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“An Interpretation, explanation and analysis of a passage from the gospel of John chapter 16 verses 16-23”

“An Interpretation, explanation and analysis of a passage from the gospel of John chapter 16 verses 16-23”

 

My dear Christians and non-Christians alike and you of all faiths, thoughts, and views and opinions, I bid you and ask you to join with me in another voyage of intellectual discovery and critical thinking and accompany me in this quest and task of attaining and coming to know intellectual honesty and honest discernment. Do join me in a voyage of discovery to get at and find what is valid and authentic in this most confused world and come with me in tearing apart the curtain of lies and darkness that hides from us what is truth and facts.

Now I will once again set about to explain and interpret another gospel passage, this time found in the gospel of John chapter 16 verses 16-23. and do so with hesitation and humility. I am honored to have the great privilege of even attempting to grasp and comprehend the words and mind of the son of God, the savior of the world and the redeemer of all mankind and of all generations present, to come and in the past. 

The words of this gospel passage from the gospel of John are as follows:

“A little while, and you will see me no longer; and again a little while, and you will see me.” So some of his disciples said to one another, “What is this that he says to us, ‘A little while, and you will not see me, and again a little while, and you will see me’; and, ‘because I am going to the Father’?” So they were saying, “What does he mean by ‘a little while’? We do not know what he is talking about.” Jesus knew that they wanted to ask him, so he said to them, “Is this what you are asking yourselves, what I meant by saying, ‘A little while and you will not see me, and again a little while and you will see me’? Truly, truly, I say to you, you will weep and lament, but the world will rejoice. You will be sorrowful, but your sorrow will turn into joy. When a woman is giving birth, she has sorrow because her hour has come, but when she has delivered the baby, she no longer remembers the anguish, for joy that a human being has been born into the world. So also you have sorrow now, but I will see you again, and your hearts will rejoice, and no one will take your joy from you. In that day you will ask nothing of me. Truly, truly, I say to you, whatever you ask of the Father in my name, he will give it to you.”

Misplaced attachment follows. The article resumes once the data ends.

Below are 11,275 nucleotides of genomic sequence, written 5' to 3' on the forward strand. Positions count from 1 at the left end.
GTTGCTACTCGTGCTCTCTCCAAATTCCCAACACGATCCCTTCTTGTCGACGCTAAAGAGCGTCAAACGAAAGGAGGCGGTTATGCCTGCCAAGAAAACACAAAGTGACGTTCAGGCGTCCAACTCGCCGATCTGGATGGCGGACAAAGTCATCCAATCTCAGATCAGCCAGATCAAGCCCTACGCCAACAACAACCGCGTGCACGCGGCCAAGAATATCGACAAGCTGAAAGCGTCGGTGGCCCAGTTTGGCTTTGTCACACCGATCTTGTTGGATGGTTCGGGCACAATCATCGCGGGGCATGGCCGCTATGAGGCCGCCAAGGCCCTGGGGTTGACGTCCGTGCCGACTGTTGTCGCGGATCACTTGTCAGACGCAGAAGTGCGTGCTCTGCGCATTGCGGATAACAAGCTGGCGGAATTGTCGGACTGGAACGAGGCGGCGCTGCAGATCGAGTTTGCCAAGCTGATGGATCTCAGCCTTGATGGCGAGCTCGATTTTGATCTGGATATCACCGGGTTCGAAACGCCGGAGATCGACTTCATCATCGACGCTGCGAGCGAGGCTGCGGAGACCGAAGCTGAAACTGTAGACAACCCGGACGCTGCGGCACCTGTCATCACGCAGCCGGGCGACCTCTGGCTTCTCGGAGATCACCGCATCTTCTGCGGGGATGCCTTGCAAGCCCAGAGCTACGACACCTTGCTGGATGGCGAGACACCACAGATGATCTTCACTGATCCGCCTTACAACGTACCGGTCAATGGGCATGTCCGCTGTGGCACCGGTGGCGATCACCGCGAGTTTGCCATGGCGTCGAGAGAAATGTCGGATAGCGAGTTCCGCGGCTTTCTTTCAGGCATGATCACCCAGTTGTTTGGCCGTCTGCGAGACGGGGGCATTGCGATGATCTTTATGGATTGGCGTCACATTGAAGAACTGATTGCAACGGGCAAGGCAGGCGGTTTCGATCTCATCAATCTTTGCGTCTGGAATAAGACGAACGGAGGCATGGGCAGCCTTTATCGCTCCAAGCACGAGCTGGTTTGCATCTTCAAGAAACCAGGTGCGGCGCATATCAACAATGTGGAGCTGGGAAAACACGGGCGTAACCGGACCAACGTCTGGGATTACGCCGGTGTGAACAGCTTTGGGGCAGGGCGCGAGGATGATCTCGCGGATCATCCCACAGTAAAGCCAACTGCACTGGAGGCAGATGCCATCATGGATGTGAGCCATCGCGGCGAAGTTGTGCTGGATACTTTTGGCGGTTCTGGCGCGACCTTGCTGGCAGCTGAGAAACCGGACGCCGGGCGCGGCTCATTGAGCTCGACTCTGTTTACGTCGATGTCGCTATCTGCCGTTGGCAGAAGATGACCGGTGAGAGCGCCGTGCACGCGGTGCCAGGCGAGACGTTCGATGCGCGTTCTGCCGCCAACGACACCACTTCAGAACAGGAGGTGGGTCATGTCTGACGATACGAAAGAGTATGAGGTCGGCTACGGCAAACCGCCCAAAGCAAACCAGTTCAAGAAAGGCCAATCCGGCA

This is a most telling and biblical text. We are told here by Jesus of his divine claim to be God and of God. He says to the disciples that he will undergo death itself and then he will go to the Father. Here he predicts his own resurrection and return. The disciples do not know what he means by saying “a little while” and Jesus explains that in his death they will weep but in his resurrection the world will rejoice. He uses the analogy of the pain of his death, comparing it with a woman giving birth: The pain the woman endures turns to joy in a human being being born. Jesus explains that in delivering the baby, her anguish turns to joy in giving birth. In the same way, his death on the cross with all its pain gives rise to and is followed by the resurrection. Jesus says in his death they endure sorrow, but he will come and be with them again as he predicts his resurrection. He will see them and they will have joy and rejoice in the risen Christ, as the woman whose pain is followed by a new life when she has given birth. Jesus from the pain and anguish of the cross rises and returns, turning all with him into joy.

The key to this passage is Jesus’s claim of divinity and to be God or with God or coming from God, as he predicts his death and resurrection and his eternal life and return and second coming as it were, or at least his rising from the dead as he comes to be with his disciples. Here we are told that Jesus claims to be divine as he predicts his death and conquest of death and resurrection. This gospel section has the theme of Jesus’s departure and return.

The image of the woman in labor describes the messianic or apocalyptic reversal or revolution and no one will be able to take the joy of the disciples in the new kingdom from them. Here we are told the church will experience a sorrow which will turn to joy. The entire passage could be interpreted as referring to the death and resurrection of Christ and his withdrawal to heaven and return in glory. Jesus says he will see them, and it is Christ not themselves that will give them joy. The passage ends with the message there will be no questions and the spirit will lead them.

My dear friends of all faiths, Christians and non-Christians alike, I do hope and trust you have derived insight and light from this interpretation of mine of the gospel of John. Since what I have said here must be thought of as inadequate, I urge you all to return to the biblical text where upon reading and reflection some understanding and truth may be found in Christ and the holy spirit will lead you to their truth.